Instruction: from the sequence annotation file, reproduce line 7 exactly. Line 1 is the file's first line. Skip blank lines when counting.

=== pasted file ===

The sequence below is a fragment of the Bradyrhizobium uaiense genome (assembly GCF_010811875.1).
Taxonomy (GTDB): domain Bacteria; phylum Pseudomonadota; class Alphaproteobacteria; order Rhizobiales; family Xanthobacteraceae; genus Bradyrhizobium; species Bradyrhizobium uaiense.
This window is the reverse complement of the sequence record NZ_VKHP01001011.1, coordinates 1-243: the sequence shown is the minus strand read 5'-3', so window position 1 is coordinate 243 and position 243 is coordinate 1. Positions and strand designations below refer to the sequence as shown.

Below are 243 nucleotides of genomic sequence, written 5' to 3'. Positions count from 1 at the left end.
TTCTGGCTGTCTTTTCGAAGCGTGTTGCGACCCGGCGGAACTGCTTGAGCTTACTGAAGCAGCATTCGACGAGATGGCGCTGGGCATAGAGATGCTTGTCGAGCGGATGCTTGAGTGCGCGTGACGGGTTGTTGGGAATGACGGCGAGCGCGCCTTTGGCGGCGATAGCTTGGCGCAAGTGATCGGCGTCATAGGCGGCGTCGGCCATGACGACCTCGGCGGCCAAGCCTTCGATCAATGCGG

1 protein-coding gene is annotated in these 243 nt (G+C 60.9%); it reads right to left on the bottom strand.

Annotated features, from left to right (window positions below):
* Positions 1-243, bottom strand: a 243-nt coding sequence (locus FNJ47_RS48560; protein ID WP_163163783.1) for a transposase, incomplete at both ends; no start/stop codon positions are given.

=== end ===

Annotated features, from left to right (window positions below):